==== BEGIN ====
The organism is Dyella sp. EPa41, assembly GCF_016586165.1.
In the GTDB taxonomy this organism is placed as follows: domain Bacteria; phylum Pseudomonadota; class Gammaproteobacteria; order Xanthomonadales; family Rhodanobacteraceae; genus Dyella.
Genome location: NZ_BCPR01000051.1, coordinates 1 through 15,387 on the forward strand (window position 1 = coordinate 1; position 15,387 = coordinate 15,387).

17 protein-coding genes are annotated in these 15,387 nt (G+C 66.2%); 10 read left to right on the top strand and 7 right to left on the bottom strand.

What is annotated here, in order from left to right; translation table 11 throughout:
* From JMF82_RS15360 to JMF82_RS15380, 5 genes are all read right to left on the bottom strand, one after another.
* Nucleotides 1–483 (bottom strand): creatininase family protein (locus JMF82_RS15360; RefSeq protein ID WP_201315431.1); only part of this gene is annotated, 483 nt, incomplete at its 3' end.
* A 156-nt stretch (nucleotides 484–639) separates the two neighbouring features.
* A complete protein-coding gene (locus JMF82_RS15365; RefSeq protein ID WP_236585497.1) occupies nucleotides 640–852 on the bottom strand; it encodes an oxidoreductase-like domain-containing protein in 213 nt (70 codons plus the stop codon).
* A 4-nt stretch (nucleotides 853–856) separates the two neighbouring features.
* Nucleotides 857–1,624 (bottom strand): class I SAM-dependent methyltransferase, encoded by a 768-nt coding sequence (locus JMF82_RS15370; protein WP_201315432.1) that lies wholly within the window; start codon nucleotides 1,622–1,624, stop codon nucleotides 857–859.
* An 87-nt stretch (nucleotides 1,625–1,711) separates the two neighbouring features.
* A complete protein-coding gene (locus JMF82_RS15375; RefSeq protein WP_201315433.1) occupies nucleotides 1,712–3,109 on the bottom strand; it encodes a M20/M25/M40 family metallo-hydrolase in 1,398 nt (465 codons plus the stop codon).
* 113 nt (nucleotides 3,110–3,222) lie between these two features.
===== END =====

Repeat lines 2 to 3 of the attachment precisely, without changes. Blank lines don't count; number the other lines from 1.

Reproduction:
In the GTDB taxonomy this organism is placed as follows: domain Bacteria; phylum Pseudomonadota; class Gammaproteobacteria; order Xanthomonadales; family Rhodanobacteraceae; genus Dyella.
Genome location: NZ_BCPR01000051.1, coordinates 1 through 15,387 on the forward strand (window position 1 = coordinate 1; position 15,387 = coordinate 15,387).